Expectations have the ability to disappoint…Cautiously holding back…

Tom tossed some seeds to Frank and The Misses.

“Sighting of the Day in the Bush”

Lately, Frank has been holding up one of his little legs he must have injured.

Traveling to and from anywhere in the world is filled with expectations. Part of the excitement of traveling is wrapped around the anticipation of wonderful experiences yet to come as we visualize ourselves at various points of interest along the way.

We were thrown for a loop when this sudden unplanned heart surgery necessity cropped up about three weeks ago.  We were only days away from leaving Marloth Park to head to Kenya for the photographic tour we’d anticipated for so long.

Frank and The Misses. and Ms. Bushbuck.

Many times over these past six-plus years since we began our journey, people would ask, “What will you do if some urgent medical situation occurs and you have no home base, no insurance in the US, and you’re living in some remote town?”

The answer was always the same, “We’ll figure it out.” And when it happened years earlier than “expected” we did exactly that. In my medication-induced stupor and Tom’s state of utter exhaustion, we figured it out. Piece by piece, we canceled venues, flights, cruises, and hotel stays, losing a lot of money but finding a way and a place to recover so that in time, once again, we’ll be on the move.

There are several Ms. Bushbucks that come to call.

The doctors suggested we don’t go anywhere until 90 days post surgery which transpired on February 12th. We plan to leave Africa on May 11th to head to Connemara, Ireland, for a peaceful three-month stay. This is precisely 88 days after the surgery. Close enough.

Sure, right now, there are days where I can’t imagine being ready for the long flight and drive to our holiday rental. But it is soon yet, only 19 days post-surgery. I have a long way to go, but I’m hoping and expecting I’ll be much more ambulatory and in considerably less pain than I’m feeling now.

If, for some reason, here again “expectations,” I’m not quite ready to go, we’d figure that out too. These changes always cost money but do provide options if one is willing to pay the price. And what’s is more important than good health?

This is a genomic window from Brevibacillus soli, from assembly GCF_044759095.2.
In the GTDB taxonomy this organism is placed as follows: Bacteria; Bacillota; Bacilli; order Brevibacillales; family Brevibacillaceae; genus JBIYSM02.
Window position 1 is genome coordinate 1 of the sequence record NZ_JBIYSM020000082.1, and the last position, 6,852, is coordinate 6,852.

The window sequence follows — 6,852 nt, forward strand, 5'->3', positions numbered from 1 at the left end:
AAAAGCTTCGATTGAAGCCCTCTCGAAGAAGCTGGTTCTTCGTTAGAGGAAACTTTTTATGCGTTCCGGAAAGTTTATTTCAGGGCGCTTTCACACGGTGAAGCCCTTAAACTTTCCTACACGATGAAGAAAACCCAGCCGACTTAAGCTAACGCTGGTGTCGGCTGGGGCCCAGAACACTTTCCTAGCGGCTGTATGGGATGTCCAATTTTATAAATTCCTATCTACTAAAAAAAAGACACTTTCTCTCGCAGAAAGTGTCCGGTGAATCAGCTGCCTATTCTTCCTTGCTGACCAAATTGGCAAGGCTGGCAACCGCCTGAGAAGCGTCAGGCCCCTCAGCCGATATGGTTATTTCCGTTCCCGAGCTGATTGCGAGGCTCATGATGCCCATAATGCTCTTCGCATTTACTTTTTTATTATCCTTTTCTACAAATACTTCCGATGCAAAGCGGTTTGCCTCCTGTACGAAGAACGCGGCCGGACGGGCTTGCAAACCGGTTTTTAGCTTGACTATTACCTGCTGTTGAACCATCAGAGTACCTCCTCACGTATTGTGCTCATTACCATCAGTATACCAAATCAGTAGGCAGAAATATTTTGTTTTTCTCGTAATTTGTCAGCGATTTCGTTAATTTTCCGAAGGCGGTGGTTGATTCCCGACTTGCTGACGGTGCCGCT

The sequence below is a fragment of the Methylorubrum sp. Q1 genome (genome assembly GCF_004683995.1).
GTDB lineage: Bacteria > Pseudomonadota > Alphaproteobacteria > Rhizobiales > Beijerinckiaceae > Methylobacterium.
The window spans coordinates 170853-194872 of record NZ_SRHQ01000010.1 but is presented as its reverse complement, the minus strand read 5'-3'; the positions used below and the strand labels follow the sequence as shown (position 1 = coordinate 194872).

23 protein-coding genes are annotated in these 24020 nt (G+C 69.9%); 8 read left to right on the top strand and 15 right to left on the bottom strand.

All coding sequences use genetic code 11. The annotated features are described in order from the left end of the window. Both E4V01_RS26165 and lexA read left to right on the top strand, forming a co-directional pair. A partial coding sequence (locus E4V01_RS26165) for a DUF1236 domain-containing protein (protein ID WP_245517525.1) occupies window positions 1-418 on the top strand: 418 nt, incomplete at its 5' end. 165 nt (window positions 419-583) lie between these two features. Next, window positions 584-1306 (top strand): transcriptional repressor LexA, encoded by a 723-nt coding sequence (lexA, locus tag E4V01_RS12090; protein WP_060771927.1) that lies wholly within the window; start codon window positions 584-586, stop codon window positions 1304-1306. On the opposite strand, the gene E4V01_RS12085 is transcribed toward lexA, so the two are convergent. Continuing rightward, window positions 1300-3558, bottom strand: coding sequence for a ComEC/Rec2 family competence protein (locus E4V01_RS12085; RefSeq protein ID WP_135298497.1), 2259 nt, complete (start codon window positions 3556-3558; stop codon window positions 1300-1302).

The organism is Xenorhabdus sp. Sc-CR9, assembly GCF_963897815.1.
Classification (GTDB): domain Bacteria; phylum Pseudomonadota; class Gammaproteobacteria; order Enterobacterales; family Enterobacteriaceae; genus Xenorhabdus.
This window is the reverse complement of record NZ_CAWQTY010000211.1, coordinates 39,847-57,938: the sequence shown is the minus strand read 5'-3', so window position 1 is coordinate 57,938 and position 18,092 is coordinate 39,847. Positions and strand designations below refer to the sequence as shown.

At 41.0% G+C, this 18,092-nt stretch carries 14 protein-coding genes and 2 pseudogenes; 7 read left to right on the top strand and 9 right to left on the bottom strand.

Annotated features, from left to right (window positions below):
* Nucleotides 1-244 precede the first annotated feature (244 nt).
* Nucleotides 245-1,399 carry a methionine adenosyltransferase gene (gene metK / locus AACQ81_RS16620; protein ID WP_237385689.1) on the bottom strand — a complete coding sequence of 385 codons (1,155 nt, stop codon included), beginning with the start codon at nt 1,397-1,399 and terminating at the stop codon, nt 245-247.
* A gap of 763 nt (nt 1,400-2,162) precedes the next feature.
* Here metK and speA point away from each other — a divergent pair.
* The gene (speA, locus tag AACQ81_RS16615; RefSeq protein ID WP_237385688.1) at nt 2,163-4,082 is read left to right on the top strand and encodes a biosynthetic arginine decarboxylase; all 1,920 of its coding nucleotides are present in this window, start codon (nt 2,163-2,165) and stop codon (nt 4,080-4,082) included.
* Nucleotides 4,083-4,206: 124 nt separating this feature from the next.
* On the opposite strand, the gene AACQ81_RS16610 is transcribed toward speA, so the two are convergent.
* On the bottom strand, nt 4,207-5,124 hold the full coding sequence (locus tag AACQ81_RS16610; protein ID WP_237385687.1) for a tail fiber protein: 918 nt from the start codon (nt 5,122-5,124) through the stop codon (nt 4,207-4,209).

Bushbucks and francolins get along quite well.

Yes, we cautiously holding back a degree of enthusiasm in going directly to Ireland from here. In doing so, we’ve had to change many plans in between. As mentioned in this post from February 27th, that explains it all. 

Sadly, we’ll miss visiting family for three weeks in the USA in April as previously planned. However, we’ll see them all in November, a mere seven months later. We’d played it out in our minds to be with family, which would have been a little over a month from now. 

But staying here in South Africa made the most sense to be close to the doctors who have treated me through this process. Also, I can’t say I’d feel safe flying such a long distance after such a short period since the big surgery. The risk of blood clots is quite high in the three months after bypass surgery.

A little kudu antics over the pellets.

Yes, our expectations for this period in time were very different than where we are now. But, we took this risk on October 31, 2012, when we left Minnesota to begin our years-long journey. 

Still, we have no regrets. Still, I can say this past year, from February 11, 2018, the day we arrived in Marloth Park until February 11, 2019, has been one of the happiest and most fulfilling years of my life, and I “expect” Tom would agree.

In reality, we were probably in the right place at the right time for this “unexpected” health crisis to occur; top quality medical care at reasonable costs, a house we could continue to rent without the necessity of a cumbersome move and of course, friends all around us as an unbelievable support system.

Two boy kudus and one girl.  Although there’s plenty of vegetation for them to eat since the huge rains, they still enjoy the pellets.

Then again…there’s them…our beautiful wildlife friends who visit every day that brings so much joy, I can feel the positive hormones pumping through my body. There can’t be a much better source of aiding in healing than the wildlife that comes to call day after day, night after night. 

My “expectation” is that they will continue to visit, and Mother Nature rarely disappoints. 

We’ll be thinking of all of you who continue to write, sending the kindest and most thoughtful expressions and well wishes for good health and recovery! Have a fantastic Sunday! 

Photo from one year ago today, March 3, 2018:

A youngster stopped to nurse.  For more photos, please click here.

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